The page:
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Lucy Maud Montgomery: The Gift of Wings by…

Lucy Maud Montgomery: The Gift of Wings (2008)

by Mary Henley Rubio

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Read the Journals first. The authors did a very smart thing, they interviewed many of the people who knew LMM before the journals were published, before people had a chance to read LMM's point of view. I had always wondered what really happened because LMM fairly enough is writing from her point of view and with the knowledge and intention that her journals would be published. She lied, to herself mostly, could she possibly have been that naive about Chester. And she was brutally honest.

Her journals are the only example of journals I have ever read that I think harmed the writer. She created a picture of herself and then lived up to it. ( )
  Janientrelac | Oct 1, 2009 |
Meticulously researched. Wonderful to have so many details about Maud's life set down in one place in such a readable way. ( )
  GSPBkCollector | Apr 2, 2009 |
I am a huge fan of Lucy Maud Montgomery and of her novels. I think I can safely say that I have read every biography or LMM related book available on the market (and then some). Mary Rubio is one of the most well-known LMM scholar and I actually had the opportunity of meeting her in PEI quite a few years ago.

LMM has always been an enigma and through the various biographies written about her (including her very own journals), you always get the feeling that you are still missing huge pieces of her life - that she is still, somehow, managing to remain a mystery.

All of this changed for me when I starting reading The Gift of Wings by Mary Rubio.

This is, withouth a doubt, the most comprehensive book every written on Maud and FINALLY answer so many of the "mystery" questions that have surrounded Maud's life and death for the last 60 years.

The Gift of Wings gives a wonderful glimpse of Maud's life as a youngster and how much she loved PEI. As I was reading, I could actually feel myself in PEI - in the 1800's. The book continues with the story of Ewan (Ewen) and Maud's meeting and subsequent wedding as well as their many moves and the birth of their children (including a third child that did not survive).

Throughout this book, you will find some little gems that had never previously been revealed. This is due in large part by the fact that Maud's son Stuart - met with Rubio on many occasions, before his death to talk about his mother and to give Rubio full access to all of Maud's journals and various writings etc. It is amazing to me to think what would have happened had all of these precious papers been left to Chester, Maud's other son.

There are some great black and whites shots of Maud, her friends and family.

What I also loved about this book is the fact that Rubio really dug deep into the family aspect. She honestly describes Chester (wow!) and Stuart as well as the problem Maud had with Ewan and medication.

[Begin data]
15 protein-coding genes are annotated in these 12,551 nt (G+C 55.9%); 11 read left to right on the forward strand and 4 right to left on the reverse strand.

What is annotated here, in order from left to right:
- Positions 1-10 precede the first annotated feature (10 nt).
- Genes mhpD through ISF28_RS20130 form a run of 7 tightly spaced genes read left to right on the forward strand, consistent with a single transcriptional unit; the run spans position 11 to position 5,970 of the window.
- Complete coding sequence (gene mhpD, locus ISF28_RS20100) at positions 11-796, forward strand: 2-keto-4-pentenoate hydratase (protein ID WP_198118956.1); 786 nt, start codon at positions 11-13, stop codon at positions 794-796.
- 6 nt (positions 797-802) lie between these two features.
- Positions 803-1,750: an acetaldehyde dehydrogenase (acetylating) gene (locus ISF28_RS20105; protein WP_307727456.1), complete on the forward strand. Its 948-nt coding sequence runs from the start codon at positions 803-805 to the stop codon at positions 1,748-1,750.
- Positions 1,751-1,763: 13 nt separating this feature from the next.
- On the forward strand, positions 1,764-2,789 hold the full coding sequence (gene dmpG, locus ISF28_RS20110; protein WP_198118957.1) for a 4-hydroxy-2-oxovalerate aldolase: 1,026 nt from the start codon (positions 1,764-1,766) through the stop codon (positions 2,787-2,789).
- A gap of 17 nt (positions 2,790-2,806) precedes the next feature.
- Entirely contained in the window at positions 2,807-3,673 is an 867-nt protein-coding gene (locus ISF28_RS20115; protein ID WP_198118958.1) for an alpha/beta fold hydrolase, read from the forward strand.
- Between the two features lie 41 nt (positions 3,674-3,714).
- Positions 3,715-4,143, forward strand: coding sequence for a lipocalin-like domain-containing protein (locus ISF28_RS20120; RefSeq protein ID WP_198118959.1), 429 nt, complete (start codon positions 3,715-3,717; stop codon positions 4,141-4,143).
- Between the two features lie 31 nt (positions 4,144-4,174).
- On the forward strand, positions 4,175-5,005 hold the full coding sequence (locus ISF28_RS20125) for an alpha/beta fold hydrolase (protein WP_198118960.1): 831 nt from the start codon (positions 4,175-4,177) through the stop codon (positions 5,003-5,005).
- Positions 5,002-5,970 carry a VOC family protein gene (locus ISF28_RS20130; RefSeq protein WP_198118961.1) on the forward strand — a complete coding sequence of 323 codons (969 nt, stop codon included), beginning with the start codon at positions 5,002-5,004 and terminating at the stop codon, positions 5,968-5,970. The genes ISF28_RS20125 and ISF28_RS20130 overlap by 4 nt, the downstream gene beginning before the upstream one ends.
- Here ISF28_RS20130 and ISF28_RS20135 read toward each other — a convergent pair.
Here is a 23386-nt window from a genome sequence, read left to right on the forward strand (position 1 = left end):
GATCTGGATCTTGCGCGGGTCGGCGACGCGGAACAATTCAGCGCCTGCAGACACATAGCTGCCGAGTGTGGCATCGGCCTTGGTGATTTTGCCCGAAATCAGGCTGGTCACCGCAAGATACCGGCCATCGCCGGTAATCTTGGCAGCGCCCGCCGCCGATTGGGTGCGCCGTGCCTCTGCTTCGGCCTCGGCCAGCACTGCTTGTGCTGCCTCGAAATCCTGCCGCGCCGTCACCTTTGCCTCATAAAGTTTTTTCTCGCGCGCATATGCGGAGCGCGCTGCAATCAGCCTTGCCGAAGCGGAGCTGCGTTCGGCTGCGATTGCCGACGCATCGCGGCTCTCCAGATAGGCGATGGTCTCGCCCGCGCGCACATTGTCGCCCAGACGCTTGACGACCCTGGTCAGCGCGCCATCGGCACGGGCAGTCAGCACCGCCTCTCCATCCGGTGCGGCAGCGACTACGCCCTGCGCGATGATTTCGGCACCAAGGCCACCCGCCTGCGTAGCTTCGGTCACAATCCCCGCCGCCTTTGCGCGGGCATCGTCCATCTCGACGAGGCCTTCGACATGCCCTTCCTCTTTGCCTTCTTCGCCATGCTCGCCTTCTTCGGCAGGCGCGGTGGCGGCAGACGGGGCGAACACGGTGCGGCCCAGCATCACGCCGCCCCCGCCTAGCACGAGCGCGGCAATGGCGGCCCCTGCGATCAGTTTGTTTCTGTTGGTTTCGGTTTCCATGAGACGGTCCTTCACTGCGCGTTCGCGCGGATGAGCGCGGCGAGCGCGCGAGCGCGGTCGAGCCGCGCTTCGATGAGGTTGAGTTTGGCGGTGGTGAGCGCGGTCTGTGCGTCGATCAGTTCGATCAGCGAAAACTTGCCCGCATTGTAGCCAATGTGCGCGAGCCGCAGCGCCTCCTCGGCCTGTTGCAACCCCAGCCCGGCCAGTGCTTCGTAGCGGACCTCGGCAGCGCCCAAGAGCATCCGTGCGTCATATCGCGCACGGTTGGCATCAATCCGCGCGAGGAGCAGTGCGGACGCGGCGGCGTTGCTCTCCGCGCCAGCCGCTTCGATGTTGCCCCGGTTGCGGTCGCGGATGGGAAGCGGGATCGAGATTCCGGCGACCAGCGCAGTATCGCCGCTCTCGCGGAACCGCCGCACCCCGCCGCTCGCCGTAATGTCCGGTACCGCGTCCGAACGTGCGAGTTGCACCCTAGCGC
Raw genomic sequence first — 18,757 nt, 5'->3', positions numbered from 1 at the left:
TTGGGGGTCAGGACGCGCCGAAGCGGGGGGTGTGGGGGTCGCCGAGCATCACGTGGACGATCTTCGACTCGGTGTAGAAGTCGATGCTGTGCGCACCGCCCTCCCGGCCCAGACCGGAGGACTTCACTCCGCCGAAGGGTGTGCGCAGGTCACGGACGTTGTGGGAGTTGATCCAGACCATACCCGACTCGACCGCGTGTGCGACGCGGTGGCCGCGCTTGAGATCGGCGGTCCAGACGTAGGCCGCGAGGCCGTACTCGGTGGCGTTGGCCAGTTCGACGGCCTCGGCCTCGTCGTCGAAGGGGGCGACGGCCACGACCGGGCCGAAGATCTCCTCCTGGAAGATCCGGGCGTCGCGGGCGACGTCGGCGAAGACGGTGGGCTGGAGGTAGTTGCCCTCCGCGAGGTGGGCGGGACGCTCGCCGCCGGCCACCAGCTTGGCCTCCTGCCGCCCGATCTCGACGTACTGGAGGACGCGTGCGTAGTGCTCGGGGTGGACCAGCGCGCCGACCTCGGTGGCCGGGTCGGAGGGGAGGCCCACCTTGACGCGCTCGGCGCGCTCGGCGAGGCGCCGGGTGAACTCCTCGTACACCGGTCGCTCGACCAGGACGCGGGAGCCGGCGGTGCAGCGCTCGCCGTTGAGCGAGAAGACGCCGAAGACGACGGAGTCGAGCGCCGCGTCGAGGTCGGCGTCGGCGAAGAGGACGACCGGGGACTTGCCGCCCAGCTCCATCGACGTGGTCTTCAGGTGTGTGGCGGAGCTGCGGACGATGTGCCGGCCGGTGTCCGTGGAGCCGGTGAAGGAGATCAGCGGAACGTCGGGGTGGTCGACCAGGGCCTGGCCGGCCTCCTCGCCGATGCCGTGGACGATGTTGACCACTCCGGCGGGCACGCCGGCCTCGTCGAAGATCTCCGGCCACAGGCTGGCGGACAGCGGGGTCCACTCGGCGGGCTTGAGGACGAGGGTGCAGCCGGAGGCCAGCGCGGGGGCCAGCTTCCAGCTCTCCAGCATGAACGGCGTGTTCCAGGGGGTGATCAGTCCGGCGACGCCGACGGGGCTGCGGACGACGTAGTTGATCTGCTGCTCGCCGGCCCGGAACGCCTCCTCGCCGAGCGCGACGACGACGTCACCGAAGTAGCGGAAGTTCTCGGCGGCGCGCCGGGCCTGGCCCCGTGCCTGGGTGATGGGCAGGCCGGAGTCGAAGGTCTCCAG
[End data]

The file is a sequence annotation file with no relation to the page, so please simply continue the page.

FINALLY, this book also announces and clarifies that the "mystery" cause of LMM's death was potentially suicide - although there is some speculation that Maud may simply have accidentally overdosed on the drugs she has become addicted to (prescription).

NOWHERE in any other biography has this ever been mentioned in such a forthright manner. I always felt odd that this somehow was the worst kept secret and yet, never admitted to.

There is also a very interesting look at Maud's problem child - Chester.

Having said all of this, I always thought that although Maud would be the person I would most love to meet (which dead person would you love to talk with) I also always felt that while I would highly respect her as a writer, I probably would not like her as a person. She sounded incredibly vain and not particularly open to honestly discussing feelings, etc.

Although I understand that the time period was different, Maud got very despondent over war, Chester, money, etc. These are still issues that we face today and somehow I feel as though she tended to amplify in her own mind how horrible her life was. It seems to me, she was not living anything that other people were not living - and she had more money than most.

Still, this book is addictive and I could not put it down - which is a miracle since the book has over 600 pages.

This is "the" LMM biography. I suggest you buy it and savour it ( )
3 vote Nitestar | Oct 22, 2008 |
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Amazon.com Product Description (ISBN 0385659830, Hardcover)

Mary Henley Rubio has spent over two decades researching Montgomery’s life, and has put together a comprehensive and penetrating picture of this Canadian literary icon, all set in rich social context. Extensive interviews with people who knew Montgomery – her son, maids, friends, relatives, all now deceased – are only part of the material gathered in a journey to understand Montgomery that took Rubio to Poland and the highlands of Scotland.

From Montgomery’s apparently idyllic childhood in Prince Edward Island to her passion-filled adolescence and young adulthood, to her legal fights as world-famous author, to her shattering experiences with motherhood and as wife to a deeply troubled man, this fascinating, intimate narrative of her life will engage and delight.

(retrieved from Amazon Mon, 30 Sep 2013 13:23:31 -0400)

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